Sunday, November 23, 2014

Five things I want my teenagers to know about being a disciple of Jesus

I read an article by Stephen Ingram last week that challenged youth ministries to look at whether they were equipping their students to be disciples or simply trying to convert them to Christianity.  Good question, right? While he quoted Luke 14:25-33, I was curious about the Bible's distinction between being a believer and being a disciple, so I did a little more research.  I ended up taking a handful of Scriptures with me to Sunday school this morning and we spent some time looking at them and talking about what it actually means to be a disciple versus someone who believes in God.

If I could share five things I hope my girls remember about being a disciple of Jesus, it would be these:

1) Belief is in your head.  Discipleship is in your hands and feet.  Believing in God is great, but it's what you do with that belief that counts.  Being a disciple requires you to move, to act, to follow wherever Christ leads.  (Matthew 7:21)

2) Discipleship begins with a choice.  In some denominations, that choice is made when a person professes their faith and chooses to be baptized.  In others, the choice is made at the time of confirmation.  For people like me (who never truly had a choice about baptism as an infant or confirmation as a teenager), the choice might be made later in life.  But no matter when the choice is made, becoming a disciple means making a conscious decision at a specific point in time to follow Jesus no matter the cost. (Matthew 28:19-20)

3) Discipleship will cost you something.  It's impossible to follow Jesus and continue living your old life at the same time.  Maybe He'll ask you to re-prioritize your time or relationships, or perhaps say goodbye to habits, pride, or possessions.  Regardless of what the cost is for you, it will require you to turn from your old ways and embrace a new life.  (Matthew 4:18-22, Luke 14:26-27)

4) Discipleship produces fruit.  While it's possible to believe in God and keep your former lifestyle, people will start to notice a change when you decide to really, truly follow Him.  The fruits of the Spirit will flourish, love will guide your actions, and God will be glorified.  (Matthew 7:15-23, John 13:35)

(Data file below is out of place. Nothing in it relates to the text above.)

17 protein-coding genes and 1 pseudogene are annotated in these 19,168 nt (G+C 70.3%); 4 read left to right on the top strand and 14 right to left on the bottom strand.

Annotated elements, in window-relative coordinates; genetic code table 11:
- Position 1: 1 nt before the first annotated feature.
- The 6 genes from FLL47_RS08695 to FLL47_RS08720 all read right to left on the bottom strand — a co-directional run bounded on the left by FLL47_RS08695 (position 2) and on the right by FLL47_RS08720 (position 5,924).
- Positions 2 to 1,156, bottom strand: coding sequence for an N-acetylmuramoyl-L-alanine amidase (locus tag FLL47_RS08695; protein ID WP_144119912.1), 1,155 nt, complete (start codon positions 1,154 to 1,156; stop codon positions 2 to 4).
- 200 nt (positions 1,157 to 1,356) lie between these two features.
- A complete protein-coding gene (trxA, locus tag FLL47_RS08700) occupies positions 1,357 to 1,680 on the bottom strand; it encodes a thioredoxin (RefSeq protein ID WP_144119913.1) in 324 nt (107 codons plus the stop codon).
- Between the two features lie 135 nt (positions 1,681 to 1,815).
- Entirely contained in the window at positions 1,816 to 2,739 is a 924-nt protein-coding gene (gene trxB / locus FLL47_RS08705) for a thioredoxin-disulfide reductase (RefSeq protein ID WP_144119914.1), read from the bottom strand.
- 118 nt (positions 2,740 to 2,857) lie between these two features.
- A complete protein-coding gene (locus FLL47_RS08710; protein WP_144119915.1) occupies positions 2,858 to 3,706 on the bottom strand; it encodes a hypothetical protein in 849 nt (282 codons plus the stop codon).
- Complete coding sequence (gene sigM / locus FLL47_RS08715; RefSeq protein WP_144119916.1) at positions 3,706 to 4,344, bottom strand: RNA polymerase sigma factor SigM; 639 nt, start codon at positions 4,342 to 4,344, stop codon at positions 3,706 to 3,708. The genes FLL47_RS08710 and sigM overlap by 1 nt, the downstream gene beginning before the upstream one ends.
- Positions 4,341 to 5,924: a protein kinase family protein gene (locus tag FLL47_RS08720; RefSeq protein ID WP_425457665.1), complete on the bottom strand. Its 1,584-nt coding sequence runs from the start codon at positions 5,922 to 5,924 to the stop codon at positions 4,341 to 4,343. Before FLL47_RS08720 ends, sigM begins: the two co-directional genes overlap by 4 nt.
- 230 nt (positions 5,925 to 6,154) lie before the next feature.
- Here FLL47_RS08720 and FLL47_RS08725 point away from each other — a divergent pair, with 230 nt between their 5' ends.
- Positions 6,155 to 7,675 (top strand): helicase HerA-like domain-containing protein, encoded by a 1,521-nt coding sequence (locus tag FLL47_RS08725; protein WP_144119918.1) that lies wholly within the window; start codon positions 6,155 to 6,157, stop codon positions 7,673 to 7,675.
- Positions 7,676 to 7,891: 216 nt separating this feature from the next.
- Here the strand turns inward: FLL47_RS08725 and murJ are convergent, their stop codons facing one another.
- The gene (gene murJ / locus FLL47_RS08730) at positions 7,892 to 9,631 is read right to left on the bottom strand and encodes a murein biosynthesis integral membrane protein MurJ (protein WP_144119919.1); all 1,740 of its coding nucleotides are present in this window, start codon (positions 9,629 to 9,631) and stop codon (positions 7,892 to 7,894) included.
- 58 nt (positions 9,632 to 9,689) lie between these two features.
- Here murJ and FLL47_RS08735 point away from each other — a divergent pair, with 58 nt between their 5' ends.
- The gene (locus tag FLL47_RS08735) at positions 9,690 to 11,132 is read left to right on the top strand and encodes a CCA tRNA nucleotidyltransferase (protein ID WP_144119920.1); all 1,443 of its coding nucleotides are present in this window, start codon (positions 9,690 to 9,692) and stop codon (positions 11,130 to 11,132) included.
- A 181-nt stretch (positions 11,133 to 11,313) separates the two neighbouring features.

5) Discipleship isn't easy, but it's worth it.  Leaving your comfort zone is scary.  Sacrificing your plans and sense of identity can be painful.  It's often hard and isolating and uncomfortable, but if you're willing to let go of the life you have, you'll find a life greater than any you could have imagined.  (Mark 8:34-35, John 8:31-32)

Although the requirements to be a disciple are fairly simple and straightforward (follow Christ and obey His commands), living them out and doing it well is something very few of us master. The important thing is to keep trying.  Make the choice every single day to follow Him.  Live in a state of humility and repentance.  Place loving God and loving others above all else.  If you do that, you'll find that as you grow in your relationship with Him, you'll also grow as a disciple. Then you will know the truth, and the truth will set you free.

Wednesday, November 19, 2014

Rachel Held Evans, live and in person!

Sometimes God answers a prayer by giving you exactly what you asked for, and sometimes He answers it by giving you so much more.

I was first introduced to Rachel Held Evans about a year and a half ago when the women from my small group decided to read her book A Year of Biblical Womanhood * over the course of a summer.  I was immediately drawn to her writing because she had me reaching for my dictionary in one sentence and laughing so hard I cried in the next.  The book made such a strong impact on me that I then spent 13 months studying it with my high school girls' Sunday school class.  Between our book club, prepping for Sunday mornings, and writing/editing the study guide I created, the book hasn't left my night stand since the day I brought it home.

If you know my story, you know that God recently lit a fire under me and told me it was time to start getting serious about my writing.  Although I have a handful of curriculum resources in the works, it was the Biblical Womanhood study guide that He first urged me to finish. And when I hit a dead end because I didn't know where I could go with it, He made it possible for me to ask Rachel herself. Face-to-face.

Only God, y'all.... Only God could have orchestrated this weekend.

After learning that Rachel would be speaking at a church in Birmingham, I jumped at the chance to take my girls on a road trip.  Literally jumped. Up, down, and squealing inside because it felt like everything was about to come full circle. We made plans and loaded up the cars, excited for a chance to meet the author we'd spoken of on a first name basis for nearly two years.  Oh my goodness, Rachel just wrote about that on her blog!  Did you see what Rachel posted on Facebook yesterday? You know how Rachel would feel about that...

I think that deep down, we were all hoping for a chance to say hi and maybe get a group picture. Really, I just wanted the girls to meet her, and if the opportunity arose, to ask about the study guide. That's the part in my prayer when God started laughing. It might just be me, but He seems to be doing that a lot lately!  I have no idea how the entire room wasn't swarming around her, but after a few minutes of mingling with everyone else, she made her way over to us and just... settled in.  Each person in our group got to connect with her individually, and our conversations totaled nearly an hour. We laughed, we exchanged email and blog addresses, and as all good Southern friends do, we talked college football.